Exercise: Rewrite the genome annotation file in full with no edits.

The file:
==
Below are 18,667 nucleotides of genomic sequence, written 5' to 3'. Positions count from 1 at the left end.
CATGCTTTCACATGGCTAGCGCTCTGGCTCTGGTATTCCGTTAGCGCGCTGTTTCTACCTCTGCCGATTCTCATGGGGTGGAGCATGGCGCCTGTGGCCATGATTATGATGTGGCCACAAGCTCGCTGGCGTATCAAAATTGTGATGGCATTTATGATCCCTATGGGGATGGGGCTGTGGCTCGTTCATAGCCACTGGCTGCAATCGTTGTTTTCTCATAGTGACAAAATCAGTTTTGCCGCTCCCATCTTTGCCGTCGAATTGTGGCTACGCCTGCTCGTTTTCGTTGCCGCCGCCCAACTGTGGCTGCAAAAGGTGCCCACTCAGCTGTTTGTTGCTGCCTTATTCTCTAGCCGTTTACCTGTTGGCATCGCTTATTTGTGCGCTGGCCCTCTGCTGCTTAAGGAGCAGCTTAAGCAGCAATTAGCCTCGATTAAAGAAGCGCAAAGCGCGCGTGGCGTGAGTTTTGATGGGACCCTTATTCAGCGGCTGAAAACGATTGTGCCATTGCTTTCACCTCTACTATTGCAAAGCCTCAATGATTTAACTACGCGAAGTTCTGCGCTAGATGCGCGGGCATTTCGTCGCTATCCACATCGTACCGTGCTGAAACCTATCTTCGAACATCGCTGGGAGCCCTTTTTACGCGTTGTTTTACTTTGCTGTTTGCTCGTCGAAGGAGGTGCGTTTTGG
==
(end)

Below are 18,667 nucleotides of genomic sequence, written 5' to 3'. Positions count from 1 at the left end.
CATGCTTTCACATGGCTAGCGCTCTGGCTCTGGTATTCCGTTAGCGCGCTGTTTCTACCTCTGCCGATTCTCATGGGGTGGAGCATGGCGCCTGTGGCCATGATTATGATGTGGCCACAAGCTCGCTGGCGTATCAAAATTGTGATGGCATTTATGATCCCTATGGGGATGGGGCTGTGGCTCGTTCATAGCCACTGGCTGCAATCGTTGTTTTCTCATAGTGACAAAATCAGTTTTGCCGCTCCCATCTTTGCCGTCGAATTGTGGCTACGCCTGCTCGTTTTCGTTGCCGCCGCCCAACTGTGGCTGCAAAAGGTGCCCACTCAGCTGTTTGTTGCTGCCTTATTCTCTAGCCGTTTACCTGTTGGCATCGCTTATTTGTGCGCTGGCCCTCTGCTGCTTAAGGAGCAGCTTAAGCAGCAATTAGCCTCGATTAAAGAAGCGCAAAGCGCGCGTGGCGTGAGTTTTGATGGGACCCTTATTCAGCGGCTGAAAACGATTGTGCCATTGCTTTCACCTCTACTATTGCAAAGCCTCAATGATTTAACTACGCGAAGTTCTGCGCTAGATGCGCGGGCATTTCGTCGCTATCCACATCGTACCGTGCTGAAACCTATCTTCGAACATCGCTGGGAGCCCTTTTTACGCGTTGTTTTACTTTGCTGTTTGCTCGTCGAAGGAGGTGCGTTTTGG